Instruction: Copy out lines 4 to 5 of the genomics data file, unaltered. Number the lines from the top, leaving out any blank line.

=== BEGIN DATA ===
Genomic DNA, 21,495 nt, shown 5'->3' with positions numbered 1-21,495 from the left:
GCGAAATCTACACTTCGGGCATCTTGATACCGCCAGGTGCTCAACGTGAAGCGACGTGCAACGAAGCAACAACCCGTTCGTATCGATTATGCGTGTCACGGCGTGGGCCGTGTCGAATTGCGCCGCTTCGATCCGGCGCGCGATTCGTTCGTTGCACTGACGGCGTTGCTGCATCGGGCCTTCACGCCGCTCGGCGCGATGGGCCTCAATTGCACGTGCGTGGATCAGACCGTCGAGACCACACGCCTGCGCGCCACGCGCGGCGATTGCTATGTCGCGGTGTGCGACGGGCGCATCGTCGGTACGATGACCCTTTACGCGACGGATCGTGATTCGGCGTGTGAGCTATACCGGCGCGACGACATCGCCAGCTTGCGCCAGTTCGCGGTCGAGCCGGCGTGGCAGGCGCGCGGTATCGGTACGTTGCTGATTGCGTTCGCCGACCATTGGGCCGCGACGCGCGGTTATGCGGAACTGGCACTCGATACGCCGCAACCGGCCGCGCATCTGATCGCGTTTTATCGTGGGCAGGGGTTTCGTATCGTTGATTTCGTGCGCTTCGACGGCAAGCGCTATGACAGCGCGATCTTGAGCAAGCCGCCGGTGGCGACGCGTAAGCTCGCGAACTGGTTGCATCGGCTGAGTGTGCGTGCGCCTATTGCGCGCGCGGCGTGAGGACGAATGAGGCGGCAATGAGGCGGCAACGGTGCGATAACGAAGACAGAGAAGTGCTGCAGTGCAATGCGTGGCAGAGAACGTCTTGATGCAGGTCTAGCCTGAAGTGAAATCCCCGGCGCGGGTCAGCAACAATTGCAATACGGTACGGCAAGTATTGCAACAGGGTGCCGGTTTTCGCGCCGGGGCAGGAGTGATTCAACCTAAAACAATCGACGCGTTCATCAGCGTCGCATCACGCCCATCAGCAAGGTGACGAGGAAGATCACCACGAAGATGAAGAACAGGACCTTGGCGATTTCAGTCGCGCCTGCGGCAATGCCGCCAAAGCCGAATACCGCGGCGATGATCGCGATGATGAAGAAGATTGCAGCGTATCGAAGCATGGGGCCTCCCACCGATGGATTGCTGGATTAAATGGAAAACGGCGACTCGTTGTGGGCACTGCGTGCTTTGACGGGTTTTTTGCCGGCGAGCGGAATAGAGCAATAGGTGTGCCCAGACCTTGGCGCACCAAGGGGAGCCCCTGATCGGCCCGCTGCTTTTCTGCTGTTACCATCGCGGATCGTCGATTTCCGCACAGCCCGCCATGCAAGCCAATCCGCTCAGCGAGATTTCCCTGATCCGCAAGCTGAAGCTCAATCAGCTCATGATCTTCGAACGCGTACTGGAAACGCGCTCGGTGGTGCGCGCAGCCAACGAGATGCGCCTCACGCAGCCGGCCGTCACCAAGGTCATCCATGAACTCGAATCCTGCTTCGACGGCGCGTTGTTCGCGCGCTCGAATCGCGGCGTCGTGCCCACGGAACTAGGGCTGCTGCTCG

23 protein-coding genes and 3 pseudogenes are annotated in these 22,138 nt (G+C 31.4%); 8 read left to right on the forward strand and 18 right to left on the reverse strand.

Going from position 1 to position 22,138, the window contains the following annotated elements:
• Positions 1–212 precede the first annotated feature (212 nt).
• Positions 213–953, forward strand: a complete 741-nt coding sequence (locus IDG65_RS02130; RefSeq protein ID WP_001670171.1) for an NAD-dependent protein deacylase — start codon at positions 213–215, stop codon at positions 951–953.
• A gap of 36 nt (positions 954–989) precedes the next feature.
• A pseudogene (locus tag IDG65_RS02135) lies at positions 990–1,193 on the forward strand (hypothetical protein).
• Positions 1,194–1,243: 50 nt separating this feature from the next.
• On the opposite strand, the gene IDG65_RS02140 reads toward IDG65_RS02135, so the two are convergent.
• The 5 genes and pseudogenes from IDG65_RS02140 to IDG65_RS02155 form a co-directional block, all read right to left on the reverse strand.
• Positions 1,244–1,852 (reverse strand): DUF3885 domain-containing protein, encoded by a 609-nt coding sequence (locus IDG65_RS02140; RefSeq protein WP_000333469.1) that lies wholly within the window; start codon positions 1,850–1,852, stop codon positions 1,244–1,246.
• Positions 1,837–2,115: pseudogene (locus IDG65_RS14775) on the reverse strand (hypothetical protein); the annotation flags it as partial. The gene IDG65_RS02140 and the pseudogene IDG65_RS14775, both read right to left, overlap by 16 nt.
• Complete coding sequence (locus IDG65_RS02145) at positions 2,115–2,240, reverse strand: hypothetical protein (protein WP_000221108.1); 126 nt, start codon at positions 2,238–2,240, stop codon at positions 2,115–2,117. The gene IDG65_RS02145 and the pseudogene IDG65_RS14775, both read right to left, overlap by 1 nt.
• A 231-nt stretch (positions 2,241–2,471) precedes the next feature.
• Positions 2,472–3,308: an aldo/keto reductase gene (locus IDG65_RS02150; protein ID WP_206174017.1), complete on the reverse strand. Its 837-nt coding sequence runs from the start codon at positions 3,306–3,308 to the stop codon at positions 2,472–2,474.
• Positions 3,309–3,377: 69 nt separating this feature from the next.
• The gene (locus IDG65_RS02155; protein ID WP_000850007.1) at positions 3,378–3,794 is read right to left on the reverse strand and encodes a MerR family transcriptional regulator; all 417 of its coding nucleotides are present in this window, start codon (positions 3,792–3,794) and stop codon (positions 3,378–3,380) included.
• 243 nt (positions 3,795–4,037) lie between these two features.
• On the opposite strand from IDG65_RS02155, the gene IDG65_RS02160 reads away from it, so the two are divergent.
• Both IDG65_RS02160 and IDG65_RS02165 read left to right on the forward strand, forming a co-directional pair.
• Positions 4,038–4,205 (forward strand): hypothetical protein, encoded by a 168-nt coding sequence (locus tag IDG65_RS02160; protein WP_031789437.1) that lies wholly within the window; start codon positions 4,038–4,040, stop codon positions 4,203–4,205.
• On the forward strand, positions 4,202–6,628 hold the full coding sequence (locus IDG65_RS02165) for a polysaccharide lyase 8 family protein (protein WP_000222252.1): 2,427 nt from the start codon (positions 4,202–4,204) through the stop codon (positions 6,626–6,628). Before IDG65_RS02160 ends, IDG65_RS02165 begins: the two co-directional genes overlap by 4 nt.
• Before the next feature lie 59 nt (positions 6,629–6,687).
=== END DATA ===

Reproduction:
Going from position 1 to position 22,138, the window contains the following annotated elements:
• Positions 1–212 precede the first annotated feature (212 nt).